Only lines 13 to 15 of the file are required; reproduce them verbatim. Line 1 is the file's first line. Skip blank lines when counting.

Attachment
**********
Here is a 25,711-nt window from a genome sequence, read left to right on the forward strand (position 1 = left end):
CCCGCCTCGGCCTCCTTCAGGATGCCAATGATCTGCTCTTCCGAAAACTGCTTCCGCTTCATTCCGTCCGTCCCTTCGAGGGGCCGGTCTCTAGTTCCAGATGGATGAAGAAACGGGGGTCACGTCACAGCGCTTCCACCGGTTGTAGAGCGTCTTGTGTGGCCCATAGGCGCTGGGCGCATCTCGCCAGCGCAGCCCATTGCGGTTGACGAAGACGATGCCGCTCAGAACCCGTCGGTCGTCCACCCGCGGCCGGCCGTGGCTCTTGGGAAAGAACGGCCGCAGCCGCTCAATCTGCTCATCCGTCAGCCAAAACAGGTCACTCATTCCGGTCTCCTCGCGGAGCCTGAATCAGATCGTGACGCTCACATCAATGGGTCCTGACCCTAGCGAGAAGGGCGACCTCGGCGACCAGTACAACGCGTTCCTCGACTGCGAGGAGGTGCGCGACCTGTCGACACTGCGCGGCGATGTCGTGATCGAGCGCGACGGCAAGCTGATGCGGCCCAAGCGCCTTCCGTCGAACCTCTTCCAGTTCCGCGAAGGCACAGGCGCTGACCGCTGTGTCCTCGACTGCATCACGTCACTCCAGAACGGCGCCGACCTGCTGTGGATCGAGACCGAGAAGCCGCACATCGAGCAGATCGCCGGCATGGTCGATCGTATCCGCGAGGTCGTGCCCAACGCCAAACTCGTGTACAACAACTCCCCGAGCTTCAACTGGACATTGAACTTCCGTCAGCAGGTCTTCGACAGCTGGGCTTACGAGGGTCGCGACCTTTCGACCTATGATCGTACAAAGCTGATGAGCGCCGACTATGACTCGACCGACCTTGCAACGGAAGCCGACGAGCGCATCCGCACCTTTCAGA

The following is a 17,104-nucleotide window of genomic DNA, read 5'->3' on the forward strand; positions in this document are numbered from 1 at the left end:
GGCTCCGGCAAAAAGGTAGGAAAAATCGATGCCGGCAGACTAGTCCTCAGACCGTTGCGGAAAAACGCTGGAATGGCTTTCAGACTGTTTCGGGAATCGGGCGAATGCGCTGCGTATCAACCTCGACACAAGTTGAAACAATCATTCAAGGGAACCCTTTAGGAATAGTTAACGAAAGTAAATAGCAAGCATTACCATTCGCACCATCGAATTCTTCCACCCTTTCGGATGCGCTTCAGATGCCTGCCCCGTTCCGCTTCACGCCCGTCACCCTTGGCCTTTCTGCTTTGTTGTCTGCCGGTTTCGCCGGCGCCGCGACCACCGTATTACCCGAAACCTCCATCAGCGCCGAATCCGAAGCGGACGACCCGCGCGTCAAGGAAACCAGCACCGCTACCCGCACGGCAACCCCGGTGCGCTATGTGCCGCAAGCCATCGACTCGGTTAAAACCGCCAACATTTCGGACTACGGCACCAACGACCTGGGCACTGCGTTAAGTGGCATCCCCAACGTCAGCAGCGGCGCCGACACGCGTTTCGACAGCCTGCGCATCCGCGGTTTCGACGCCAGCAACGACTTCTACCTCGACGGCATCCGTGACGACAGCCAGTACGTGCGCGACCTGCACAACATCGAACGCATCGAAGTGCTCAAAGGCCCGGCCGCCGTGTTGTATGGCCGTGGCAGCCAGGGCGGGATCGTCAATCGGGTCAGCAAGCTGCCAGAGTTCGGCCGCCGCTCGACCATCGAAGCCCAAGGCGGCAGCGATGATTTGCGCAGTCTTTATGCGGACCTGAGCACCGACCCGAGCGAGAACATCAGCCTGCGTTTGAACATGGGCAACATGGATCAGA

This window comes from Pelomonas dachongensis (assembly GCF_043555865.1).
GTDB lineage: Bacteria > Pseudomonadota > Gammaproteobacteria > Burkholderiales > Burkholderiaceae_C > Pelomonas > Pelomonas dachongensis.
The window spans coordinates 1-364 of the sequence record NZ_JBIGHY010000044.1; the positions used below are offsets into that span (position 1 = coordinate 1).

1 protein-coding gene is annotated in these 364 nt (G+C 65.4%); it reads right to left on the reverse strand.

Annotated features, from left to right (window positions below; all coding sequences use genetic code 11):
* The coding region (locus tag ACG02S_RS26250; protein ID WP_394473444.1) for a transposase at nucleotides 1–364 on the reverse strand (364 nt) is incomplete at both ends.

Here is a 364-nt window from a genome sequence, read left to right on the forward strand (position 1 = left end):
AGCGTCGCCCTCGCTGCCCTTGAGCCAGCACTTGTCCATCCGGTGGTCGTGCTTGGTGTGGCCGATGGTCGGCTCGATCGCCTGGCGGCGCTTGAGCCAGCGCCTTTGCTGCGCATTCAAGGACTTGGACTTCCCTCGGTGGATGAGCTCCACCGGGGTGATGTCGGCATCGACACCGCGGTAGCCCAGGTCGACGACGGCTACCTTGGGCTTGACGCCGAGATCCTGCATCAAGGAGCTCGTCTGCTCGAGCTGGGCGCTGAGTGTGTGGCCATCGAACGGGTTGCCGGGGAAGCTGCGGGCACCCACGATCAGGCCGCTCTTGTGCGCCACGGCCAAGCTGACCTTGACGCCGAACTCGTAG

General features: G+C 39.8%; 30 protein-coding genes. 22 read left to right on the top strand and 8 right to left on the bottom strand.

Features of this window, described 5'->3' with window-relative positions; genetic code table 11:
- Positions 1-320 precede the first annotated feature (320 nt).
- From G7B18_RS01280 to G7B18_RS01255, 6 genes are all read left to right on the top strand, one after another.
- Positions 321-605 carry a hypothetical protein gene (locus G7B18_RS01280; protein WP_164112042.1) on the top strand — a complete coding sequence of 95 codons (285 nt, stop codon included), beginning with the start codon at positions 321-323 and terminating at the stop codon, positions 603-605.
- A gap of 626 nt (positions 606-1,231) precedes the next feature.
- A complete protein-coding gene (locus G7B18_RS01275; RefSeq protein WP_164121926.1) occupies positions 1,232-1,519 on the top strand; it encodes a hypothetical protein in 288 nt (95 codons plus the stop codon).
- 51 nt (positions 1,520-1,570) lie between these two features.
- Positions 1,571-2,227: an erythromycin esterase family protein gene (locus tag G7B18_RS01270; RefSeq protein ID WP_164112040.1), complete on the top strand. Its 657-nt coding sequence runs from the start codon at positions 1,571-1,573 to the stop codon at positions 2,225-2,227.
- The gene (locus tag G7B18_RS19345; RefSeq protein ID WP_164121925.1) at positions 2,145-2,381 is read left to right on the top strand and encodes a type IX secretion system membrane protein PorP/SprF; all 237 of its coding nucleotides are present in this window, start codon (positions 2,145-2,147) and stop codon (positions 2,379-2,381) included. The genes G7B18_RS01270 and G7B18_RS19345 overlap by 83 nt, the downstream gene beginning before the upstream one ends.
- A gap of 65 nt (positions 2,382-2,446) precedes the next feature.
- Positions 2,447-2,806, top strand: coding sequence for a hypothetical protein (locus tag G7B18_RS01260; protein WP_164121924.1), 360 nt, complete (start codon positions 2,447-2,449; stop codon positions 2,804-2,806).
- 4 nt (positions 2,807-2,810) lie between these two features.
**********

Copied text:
General features: G+C 39.8%; 30 protein-coding genes. 22 read left to right on the top strand and 8 right to left on the bottom strand.

Features of this window, described 5'->3' with window-relative positions; genetic code table 11:
- Positions 1-320 precede the first annotated feature (320 nt).